Mathematics Stack Exchange is a question and answer site for people studying math at any level and professionals in related fields. It's 100% free, no registration required.

Sign up
Here's how it works:
  1. Anybody can ask a question
  2. Anybody can answer
  3. The best answers are voted up and rise to the top

Let $q = p^m$. Suppose that $E/\mathbb F_q$ is an extension field and $\alpha \in E$ is algebraic over $\mathbb F_q$. Show that $[\mathbb F_q(\alpha) : \mathbb F_q] = $ the smallest positive integer $n$ such that $\alpha^{q^n} = \alpha$.

Scratch Work: So far I see that $\mathbb F_q$ is a splitting field of $x^{p^m} - x \in \mathbb F_p$. It follows that $[E : \mathbb F_p] = [E : \mathbb F_q][\mathbb F_q : \mathbb F_p]$. Since $\alpha \in E$ is algebraic over $\mathbb F_q$ and $\mathbb F_q/\mathbb F_p$ is a finite extension and moreover algebraic, it follows that $\alpha$ is algebraic over $\mathbb F_p$. Also it can be shown that $\mathbb F_q = \mathbb F_p(\alpha)$ so $$[E: \mathbb F_p] = [E : \mathbb F_p(\alpha)][\mathbb F_p(\alpha) : \mathbb F_p] = n[E : \mathbb F_p(\alpha)].$$ Moreover $[\mathbb F_q(\alpha) : \mathbb F_q] = [\mathbb F_q(\alpha) : \mathbb F_p(\alpha)]$.

But I'm not seeing any of this information implying what I want to prove. Any hints, proofs, would be appreciated.

share|cite|improve this question
Do you know Galois theory? – Potato Mar 13 '13 at 8:02
@Potato No. I'm working through Dummit and Foote and the next chapter is Galois Theory. – Robert Cardona Mar 13 '13 at 8:07
Your scratch work is wrong. $\mathbb{F}_p(\alpha)$ could be $E$, $\mathbb{F}_{p^{n}}$, or any field in-between, depending upon which generator $\alpha$ and how $m$ and $n$ relate. – Hurkyl Mar 13 '13 at 8:47
Do you know that there is only one finite field for every given order? – awllower Mar 13 '13 at 11:32


  1. $K=\mathbb{F}_q(\alpha)$ is an extension field of $F=\mathbb{F}_q$ of degree $n$ for some integer $n$. Therefore $|K|=q^n$, so all the elements $x\in K$ are solutions of the equation $x^{q^n}=x$. Here $\alpha\in K$, so $\ldots$
  2. If $\alpha$ is a zero of $f_k(x)=x^{q^k}-x$, then $\alpha$ is in the splitting field $E_k$ of $f_k(x)$ [Edit: over $F$ /Edit]. Consequently $K\subseteq E_k$. Here $|E_k|=q^k$, so does this allow us to compare $n$ and $k$?
share|cite|improve this answer

Hint: (I use $p,q$ but those are not as in the question) If $\mathbb{F}_{q}/\mathbb{F}_{p}$ is a finite extension of dimension $n$ then every element $\alpha$ in $\mathbb{F}_{q}$ satisfies $\alpha^{p^{n}}-\alpha=0$.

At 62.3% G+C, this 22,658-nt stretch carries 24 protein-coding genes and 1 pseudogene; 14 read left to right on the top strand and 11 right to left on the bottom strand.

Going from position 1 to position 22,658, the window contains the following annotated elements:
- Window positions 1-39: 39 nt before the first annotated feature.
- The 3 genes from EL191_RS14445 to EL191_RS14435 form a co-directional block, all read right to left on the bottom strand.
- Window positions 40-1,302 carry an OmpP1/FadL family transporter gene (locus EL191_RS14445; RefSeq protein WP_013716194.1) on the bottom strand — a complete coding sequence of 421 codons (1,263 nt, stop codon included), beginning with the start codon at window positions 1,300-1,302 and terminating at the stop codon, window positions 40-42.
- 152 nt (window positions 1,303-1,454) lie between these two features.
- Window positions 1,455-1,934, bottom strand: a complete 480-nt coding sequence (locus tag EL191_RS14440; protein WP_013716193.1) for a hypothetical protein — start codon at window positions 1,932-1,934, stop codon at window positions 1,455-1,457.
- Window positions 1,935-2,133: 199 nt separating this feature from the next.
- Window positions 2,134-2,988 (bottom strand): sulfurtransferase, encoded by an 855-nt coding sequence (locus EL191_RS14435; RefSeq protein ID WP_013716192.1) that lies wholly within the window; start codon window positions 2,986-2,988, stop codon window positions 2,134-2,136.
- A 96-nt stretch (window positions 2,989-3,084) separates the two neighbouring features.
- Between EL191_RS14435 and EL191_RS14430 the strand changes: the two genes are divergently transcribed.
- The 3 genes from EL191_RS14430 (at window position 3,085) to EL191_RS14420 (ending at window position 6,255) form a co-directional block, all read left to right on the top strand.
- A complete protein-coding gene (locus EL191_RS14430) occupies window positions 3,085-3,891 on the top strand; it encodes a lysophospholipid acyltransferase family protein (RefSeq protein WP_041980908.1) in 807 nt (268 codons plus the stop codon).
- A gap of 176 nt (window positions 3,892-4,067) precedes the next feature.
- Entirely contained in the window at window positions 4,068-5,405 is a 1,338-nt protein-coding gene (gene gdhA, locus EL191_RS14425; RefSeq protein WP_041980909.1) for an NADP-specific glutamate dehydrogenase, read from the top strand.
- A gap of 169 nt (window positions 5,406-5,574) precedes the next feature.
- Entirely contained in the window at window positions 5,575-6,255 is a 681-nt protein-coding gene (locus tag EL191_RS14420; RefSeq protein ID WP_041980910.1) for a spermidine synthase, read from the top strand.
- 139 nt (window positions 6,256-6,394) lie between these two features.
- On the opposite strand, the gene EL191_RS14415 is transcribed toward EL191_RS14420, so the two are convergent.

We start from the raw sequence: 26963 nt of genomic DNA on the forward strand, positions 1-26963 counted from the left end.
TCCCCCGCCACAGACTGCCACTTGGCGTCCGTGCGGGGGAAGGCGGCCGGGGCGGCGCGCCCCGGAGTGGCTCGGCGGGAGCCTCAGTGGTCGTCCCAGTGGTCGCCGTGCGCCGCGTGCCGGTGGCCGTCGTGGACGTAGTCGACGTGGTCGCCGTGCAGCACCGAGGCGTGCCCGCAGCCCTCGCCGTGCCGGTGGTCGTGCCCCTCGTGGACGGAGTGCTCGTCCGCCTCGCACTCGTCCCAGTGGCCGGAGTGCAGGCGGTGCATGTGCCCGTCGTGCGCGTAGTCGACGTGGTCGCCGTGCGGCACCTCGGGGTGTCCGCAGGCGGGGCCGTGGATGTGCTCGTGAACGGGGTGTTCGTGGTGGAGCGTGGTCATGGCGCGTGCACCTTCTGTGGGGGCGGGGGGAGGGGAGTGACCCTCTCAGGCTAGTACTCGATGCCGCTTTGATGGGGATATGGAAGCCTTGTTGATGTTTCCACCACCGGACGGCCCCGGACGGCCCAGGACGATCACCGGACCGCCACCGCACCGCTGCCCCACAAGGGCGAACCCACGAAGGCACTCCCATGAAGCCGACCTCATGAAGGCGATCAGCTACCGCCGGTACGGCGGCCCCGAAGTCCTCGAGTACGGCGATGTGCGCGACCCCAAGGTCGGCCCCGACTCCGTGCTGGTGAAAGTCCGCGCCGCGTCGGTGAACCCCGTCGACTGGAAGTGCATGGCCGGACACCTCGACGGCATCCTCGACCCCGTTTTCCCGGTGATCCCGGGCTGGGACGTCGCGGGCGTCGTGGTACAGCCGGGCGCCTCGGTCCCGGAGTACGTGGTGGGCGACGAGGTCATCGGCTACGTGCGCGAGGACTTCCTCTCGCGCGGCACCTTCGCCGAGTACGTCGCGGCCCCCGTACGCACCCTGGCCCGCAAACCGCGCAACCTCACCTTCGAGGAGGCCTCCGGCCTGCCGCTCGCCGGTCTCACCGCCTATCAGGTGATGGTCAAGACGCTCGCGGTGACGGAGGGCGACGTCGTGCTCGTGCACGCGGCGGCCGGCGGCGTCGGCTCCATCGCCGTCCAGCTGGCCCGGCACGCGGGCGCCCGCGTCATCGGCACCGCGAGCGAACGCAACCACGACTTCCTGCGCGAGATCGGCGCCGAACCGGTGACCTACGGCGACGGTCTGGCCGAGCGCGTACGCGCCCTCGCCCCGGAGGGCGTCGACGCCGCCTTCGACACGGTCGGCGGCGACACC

You should be able to find a proof easily as this is shown in the proof for uniqueness of a finite field.

share|cite|improve this answer
I have seen the proof for this before. But I am unsure as to how this leads to showing that $[\mathbb F_q(\alpha) : \mathbb F_q]$ is the smallest positive integer $n$ such that $\alpha^{q^n} = \alpha$. I understand that every element of $\mathbb F_q$ is a root for $x^{p^n} - x = 0$ but don't see its relation to $x^{q^n} - x = 0$. – Robert Cardona Mar 13 '13 at 8:13

Firstly I suppose some things already known:

I.A polynomial of degree $n$ can have at most $n$ roots in a field.
II."Freshman mistake:" $\alpha^q+\beta^q=(\alpha+\beta)^q$ in a finite field of characteristic $p$, where $q=p^n$.
III.Finite dimensional extensions of finite fields are still finite fields.

Since your $\alpha$ is algebraic over $\mathbb F_q$, it satisfies an irreducible polynomial $f(x)\in \mathbb F_q[x]$. Now, by II. we know that $f(x)^q=f(x^q)$ in $\mathbb F_q(\alpha)$. So, for any $n$, $\alpha^{q^n}$ is also a root of $f(x)$. If, for some $n, m<k$, where $q^k=|F_q[\alpha]|$, $\alpha^{q^n}=\alpha^{q^m}$, then, raising both sides to $q^{k-m}$-th power, we find that $\alpha^{q^{k+n-m}}=\alpha$, so that $\alpha$ generates a finite field of order $\le q^{k+n-m}$, a contradiction. Hence the set $\{\alpha,\alpha^q\ldots,\alpha^{q^{k-1}}\}$ is contained in the set of zeros of $f(x)$, and is of cardinality $k$. But $f(x)$ is of degree $k$ by assumption, so, by I. we find that $k=\text{deg}(f(x))$ is the smallest integer for which $\alpha^{q^k}=\alpha$. W.Z.B.W
If this is too ambiguous, tell me, so that I can improve upon it.

share|cite|improve this answer

Your Answer


By posting your answer, you agree to the privacy policy and terms of service.

Not the answer you're looking for? Browse other questions tagged or ask your own question.